President Hassan Rouhani has hailed a nuclear deal with world powers as a "golden page" in Iran's history, hours after lifting of economic sanctions.
But in an address to Parliament he noted bitter opposition to Saturday's (local time) lifting of economic curbs from arch foe Israel, some members of the US Congress and what he called "warmongers" in the region - an apparent reference to some of Iran's Gulf Arab adversaries.
Iran ended years of economic isolation when world powers lifted the crippling sanctions against the Islamic Republic on Saturday in return for Tehran complying with a deal to curb its nuclear ambitions.
Presenting the draft budget for the next Iranian fiscal year, which begins in March, Rouhani told parliament the deal was a "turning point" for the economy of Iran, a major oil producer that has been virtually shut out of international markets for the past five years.
"The nuclear negotiations which succeeded by the guidance of the Supreme Leader and support of our nation, were truly a golden page in Iran's history," Rouhani said.
"The nuclear deal is an opportunity that we should use to develop the country, improve the welfare of the nation, and create stability and security in the region."
In a dramatic move that coincided with the scrapping of the sanctions, Tehran also announced the release of five Americans, including Washington Post reporter Jason Rezaian, as part of a prisoner swap with the United States.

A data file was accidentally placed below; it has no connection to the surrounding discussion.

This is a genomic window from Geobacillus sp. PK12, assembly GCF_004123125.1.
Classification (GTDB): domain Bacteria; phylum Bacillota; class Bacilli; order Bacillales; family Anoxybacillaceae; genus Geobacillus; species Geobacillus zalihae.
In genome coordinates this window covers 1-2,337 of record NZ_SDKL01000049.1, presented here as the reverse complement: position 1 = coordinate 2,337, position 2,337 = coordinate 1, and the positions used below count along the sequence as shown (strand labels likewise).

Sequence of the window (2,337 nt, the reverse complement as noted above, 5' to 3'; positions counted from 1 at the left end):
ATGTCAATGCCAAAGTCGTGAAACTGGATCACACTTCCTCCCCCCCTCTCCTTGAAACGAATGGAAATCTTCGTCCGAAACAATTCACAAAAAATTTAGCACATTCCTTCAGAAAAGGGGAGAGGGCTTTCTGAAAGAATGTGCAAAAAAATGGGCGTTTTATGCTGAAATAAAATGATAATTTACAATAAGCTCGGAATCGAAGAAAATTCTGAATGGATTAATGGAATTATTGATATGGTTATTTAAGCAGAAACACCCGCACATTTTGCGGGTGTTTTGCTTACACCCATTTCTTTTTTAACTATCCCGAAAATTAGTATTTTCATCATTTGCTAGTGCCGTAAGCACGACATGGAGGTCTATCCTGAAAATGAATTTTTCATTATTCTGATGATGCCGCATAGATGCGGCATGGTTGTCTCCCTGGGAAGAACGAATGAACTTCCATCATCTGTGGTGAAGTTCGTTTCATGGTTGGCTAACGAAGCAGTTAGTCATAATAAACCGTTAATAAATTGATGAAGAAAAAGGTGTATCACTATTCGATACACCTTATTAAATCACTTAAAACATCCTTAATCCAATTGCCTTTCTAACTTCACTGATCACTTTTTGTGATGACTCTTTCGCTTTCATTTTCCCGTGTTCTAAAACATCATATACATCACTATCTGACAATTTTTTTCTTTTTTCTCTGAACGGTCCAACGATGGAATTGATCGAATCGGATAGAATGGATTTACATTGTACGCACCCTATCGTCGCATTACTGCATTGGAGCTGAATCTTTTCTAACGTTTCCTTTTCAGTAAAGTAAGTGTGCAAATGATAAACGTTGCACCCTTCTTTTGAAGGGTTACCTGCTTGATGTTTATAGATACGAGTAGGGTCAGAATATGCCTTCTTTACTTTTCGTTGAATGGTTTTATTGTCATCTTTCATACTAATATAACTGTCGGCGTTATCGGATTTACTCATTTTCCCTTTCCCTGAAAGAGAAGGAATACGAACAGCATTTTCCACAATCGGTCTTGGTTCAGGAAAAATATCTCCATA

Together, the lifting of sanctions and the prisoner deal help to ease the hostility between Tehran and Washington that has shaped the Middle East since Iran's 1979 Islamic Revolution.
Tens of billions of dollars' worth of Iranian assets will now be unfrozen and global companies that have been barred from doing business there will be able to exploit a market hungry for everything from cars to aeroplane parts.
However, America's thaw with Iran is viewed with deep suspicion by US Republicans as well as allies of Washington in the Middle East, including Israel and Saudi Arabia.
Israel's opposition was evident in a statement from the office of Prime Minister Benjamin Netanyahu on Saturday night.
"Even after the signing of the nuclear agreement, Iran has not abandoned its aspirations to acquire nuclear weapons, and continues to act to destabilise the Middle East and spread terrorism throughout the world while violating its international commitments," the statement said.
Rouhani took a swipe at its critics. "Everybody is happy except the Zionists, the warmongers who are fuelling sectarian war among the Islamic nation, and the hardliners in the US congress," he said.
The International Atomic Energy Agency ruled on Saturday that Iran had abided by an agreement last year with six world powers to curtail its nuclear program, triggering the end of sanctions.
Minutes after the IAEA's ruling, the United States formally lifted banking, steel, shipping and other sanctions on Iran. The European Union likewise ended all nuclear-related economic and financial sanctions against the country.
The IAEA's confirmation that Iran had fulfilllled its commitments under the nuclear deal also automatically ended most United Nations sanctions on the country.
The end of sanctions means more money and prestige for Shi'ite Muslim Iran as it becomes deeply embroiled in the sectarian conflicts of the Middle East, notably in the Syrian civil war where its allies are facing Sunni Muslim rebels.
Iran denies its nuclear program was aimed at obtaining an atomic bomb. Washington maintains separate, less comprehensive sanctions on Iran over its missile program.
In Washington, US President Barack Obama pardoned three Iranian-Americans charged with violating sanctions against Iran, a lawyer for one of the men said, while prosecutors moved to drop charges against four Iranians outside the United States.